I have found that with the confidence that self-awareness brings, comes action that builds a sense of self, along with the development of self-esteem. For every person this will look different, but speaking personally, there are a few things I do regularly that bring me back to my ground. Every day I try to meditate, which is key to separating myself from my fears. Next I try to exercise, to quiet my mind and body and to give me a nice endorphin rush.

But by far, the most important is an attitude of service. To me, this means that I am aiming to improve the lives of others who may need it. This does not come at a cost to my own health, but as a way to see myself as an integral part of doing better. It feels really wonderful to be in a stressful situation, and choose to act in a way that helps rather than hinders. I take this attitude onto sets, into my relationships, and into my work outside modeling. I of course mess up regularly. I am a human being with an ego. But mess ups are a great learning experience, they give you a nice little insight to the parts of you that need a little more attention.

Doing the above pulls you out of future tripping and into the present. Night will follow day. There’s not a lot to be done about it – all that we can focus on is how we react in this situation. Will we be a part of the solution, or will we just cause more trouble? I am a master future tripper – it is the leading cause of my anxiety attacks. But I am improving. I am learning to pull myself back to the present through meditation, exercise, therapy and service.

Finally, I am so sorry you are dealing with mean girls. I am beyond grateful to say that I was never bullied in high school, I had a lovely year group of girls and remain very close to them all. However, mean girls do exist beyond high school. I have had to learn how to deal with people and situations that are triggering my instinctual reflex. My knee jerk reaction is to distance and disengage. Which can be a very helpful reaction – if a bit self defeating and petulant. I would recommend you do disengage from girls who are bullying you though. Are there any other groups you can be friends with, thereby taking you out of the line of fire? Use your self reflection practice to figure out all possible courses of actions, and then choose the one that protects you the most.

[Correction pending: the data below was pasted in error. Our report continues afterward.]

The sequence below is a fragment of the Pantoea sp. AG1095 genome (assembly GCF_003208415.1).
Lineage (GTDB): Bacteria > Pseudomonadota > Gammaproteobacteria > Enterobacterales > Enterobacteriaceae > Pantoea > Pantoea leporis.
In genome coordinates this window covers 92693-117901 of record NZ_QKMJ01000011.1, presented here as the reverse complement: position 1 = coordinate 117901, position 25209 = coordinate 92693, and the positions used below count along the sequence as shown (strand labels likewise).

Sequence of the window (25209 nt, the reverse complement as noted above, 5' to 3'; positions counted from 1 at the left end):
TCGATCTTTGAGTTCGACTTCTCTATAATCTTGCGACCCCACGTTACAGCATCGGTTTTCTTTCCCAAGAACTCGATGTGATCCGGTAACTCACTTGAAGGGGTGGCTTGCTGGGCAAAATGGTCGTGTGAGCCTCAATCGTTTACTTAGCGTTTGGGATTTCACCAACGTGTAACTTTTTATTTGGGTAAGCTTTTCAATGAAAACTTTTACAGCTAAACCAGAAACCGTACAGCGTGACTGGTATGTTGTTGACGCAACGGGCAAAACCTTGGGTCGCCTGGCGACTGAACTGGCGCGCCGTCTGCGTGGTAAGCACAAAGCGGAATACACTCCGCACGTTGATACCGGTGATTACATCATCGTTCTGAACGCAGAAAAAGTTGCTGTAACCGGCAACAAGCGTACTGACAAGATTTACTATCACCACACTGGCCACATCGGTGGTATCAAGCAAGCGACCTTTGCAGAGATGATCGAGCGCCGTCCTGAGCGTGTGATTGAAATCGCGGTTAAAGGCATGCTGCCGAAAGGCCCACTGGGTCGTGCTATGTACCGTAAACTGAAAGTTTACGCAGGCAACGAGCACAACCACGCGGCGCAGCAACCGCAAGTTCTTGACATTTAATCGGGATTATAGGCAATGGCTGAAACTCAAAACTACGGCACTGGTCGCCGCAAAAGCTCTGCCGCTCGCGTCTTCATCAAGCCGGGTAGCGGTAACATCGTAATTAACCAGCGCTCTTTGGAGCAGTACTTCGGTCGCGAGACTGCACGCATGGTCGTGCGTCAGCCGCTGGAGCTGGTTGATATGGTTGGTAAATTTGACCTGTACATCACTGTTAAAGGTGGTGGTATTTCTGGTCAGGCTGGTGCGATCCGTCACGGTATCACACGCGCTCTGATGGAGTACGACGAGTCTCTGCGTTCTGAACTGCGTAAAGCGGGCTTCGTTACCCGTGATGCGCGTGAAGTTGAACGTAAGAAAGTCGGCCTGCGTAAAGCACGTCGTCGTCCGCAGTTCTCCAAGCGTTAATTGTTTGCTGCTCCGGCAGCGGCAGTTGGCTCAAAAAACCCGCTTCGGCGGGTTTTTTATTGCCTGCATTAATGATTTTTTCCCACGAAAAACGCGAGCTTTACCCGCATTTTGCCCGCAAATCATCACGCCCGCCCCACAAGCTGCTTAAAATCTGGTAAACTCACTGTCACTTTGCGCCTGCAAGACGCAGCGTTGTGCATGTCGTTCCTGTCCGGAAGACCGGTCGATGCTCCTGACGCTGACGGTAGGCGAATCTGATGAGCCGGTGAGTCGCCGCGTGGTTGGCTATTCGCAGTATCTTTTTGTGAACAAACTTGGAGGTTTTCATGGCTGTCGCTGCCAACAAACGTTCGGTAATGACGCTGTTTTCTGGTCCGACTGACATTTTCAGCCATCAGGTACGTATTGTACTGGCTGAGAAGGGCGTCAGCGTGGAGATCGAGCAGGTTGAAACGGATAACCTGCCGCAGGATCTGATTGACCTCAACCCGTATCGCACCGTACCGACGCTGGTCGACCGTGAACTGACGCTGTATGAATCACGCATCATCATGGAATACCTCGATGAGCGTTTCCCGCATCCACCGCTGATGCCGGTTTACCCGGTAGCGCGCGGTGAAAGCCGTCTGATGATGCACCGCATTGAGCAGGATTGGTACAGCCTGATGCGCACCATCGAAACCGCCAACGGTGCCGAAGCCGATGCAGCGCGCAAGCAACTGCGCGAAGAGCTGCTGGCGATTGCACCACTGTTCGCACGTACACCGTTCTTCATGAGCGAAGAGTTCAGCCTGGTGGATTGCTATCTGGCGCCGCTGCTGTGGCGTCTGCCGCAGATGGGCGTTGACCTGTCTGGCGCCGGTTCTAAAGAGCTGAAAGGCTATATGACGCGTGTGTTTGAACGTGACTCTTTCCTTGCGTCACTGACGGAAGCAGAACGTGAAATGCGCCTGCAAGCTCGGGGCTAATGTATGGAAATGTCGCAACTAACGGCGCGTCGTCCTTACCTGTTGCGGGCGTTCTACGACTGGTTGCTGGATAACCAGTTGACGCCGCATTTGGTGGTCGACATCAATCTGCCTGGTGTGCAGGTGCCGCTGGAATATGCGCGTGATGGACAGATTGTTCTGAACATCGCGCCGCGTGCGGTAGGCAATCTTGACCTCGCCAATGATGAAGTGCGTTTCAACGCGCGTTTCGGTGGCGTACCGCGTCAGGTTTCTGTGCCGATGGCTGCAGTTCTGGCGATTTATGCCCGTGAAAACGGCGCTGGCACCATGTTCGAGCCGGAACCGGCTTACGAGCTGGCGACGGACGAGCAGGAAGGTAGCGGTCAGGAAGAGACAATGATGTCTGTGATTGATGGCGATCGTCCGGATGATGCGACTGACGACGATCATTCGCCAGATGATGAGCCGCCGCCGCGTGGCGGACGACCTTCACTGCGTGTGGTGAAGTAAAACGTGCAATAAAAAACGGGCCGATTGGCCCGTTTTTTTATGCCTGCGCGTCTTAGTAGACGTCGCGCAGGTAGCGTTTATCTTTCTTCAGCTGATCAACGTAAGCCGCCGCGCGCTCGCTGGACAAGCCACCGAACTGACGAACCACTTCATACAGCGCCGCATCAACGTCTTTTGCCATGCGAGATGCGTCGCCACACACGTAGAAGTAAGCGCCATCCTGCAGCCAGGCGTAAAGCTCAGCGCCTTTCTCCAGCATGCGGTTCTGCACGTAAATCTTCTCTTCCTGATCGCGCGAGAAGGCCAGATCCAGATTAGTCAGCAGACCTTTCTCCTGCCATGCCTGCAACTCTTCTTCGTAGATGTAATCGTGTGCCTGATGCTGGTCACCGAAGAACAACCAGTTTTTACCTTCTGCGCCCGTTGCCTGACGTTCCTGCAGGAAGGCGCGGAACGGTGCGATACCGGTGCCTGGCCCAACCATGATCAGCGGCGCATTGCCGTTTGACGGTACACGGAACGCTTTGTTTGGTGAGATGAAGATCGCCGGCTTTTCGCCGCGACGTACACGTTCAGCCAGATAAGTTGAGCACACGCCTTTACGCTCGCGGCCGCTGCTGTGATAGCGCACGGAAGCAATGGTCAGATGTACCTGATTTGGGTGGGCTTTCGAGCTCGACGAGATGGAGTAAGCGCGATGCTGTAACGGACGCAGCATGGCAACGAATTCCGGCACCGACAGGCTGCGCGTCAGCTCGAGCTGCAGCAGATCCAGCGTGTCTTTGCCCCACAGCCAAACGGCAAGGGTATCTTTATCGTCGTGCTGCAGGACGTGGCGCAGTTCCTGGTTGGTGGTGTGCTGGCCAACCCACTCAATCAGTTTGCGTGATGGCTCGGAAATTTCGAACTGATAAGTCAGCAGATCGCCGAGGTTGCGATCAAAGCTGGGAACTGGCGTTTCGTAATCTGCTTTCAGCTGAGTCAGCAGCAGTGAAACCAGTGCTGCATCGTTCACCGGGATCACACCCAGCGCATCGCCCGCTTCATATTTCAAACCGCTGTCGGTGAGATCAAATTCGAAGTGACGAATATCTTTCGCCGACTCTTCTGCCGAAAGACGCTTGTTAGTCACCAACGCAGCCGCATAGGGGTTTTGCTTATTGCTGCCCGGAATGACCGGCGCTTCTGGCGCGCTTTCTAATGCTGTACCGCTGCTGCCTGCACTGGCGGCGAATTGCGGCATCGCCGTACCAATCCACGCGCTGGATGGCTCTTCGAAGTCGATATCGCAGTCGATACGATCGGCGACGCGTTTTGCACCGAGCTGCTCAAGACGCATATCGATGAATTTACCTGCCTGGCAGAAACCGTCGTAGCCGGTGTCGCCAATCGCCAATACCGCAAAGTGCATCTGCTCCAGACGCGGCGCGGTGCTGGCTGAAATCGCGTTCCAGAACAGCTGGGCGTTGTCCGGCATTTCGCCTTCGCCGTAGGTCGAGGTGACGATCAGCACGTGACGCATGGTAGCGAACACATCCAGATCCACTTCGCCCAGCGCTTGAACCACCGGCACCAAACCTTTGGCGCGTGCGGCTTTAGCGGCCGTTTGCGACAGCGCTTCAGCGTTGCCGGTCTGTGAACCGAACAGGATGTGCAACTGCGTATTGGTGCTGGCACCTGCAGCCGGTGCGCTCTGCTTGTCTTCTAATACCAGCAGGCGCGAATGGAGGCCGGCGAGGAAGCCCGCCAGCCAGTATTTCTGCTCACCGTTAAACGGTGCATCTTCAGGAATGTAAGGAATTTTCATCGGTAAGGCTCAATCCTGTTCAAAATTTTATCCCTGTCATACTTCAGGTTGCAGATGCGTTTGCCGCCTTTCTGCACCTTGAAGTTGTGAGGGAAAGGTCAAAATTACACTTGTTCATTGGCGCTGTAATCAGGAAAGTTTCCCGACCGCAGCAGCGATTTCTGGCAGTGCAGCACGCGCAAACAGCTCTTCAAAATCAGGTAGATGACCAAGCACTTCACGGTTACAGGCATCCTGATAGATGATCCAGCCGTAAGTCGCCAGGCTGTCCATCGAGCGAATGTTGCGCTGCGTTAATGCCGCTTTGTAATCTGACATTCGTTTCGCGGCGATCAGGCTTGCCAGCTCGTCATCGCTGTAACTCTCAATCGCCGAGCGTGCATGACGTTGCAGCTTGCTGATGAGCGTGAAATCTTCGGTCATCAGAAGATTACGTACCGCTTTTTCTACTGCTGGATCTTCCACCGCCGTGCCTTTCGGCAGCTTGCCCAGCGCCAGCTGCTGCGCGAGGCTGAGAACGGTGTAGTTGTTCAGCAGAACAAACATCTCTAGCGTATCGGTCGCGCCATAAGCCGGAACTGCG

In my experience, the people who cause the most pain are typically the most insecure and afraid. This in no way gives them the right to abuse you – but it does give you the chance to understand them, and to rewrite your own narrative and their role in it.

The only thing you can do in every second is exist in it. Future/past tripping, and running from the present are easy to do, and can be very seductive. But learning to square up, face the moment and choose the behavior that best reflects your moral code, is the biggest favor you can do to yourself.

From this behavior, I have found a Bridget who has evolved into someone I know and like most of the time. And when I begin to act in a way I do not like or understand, I know I have the tools to check in and edit my course.


I hope this helps – thank you for writing in!




Main Photograph | Jeremy Choh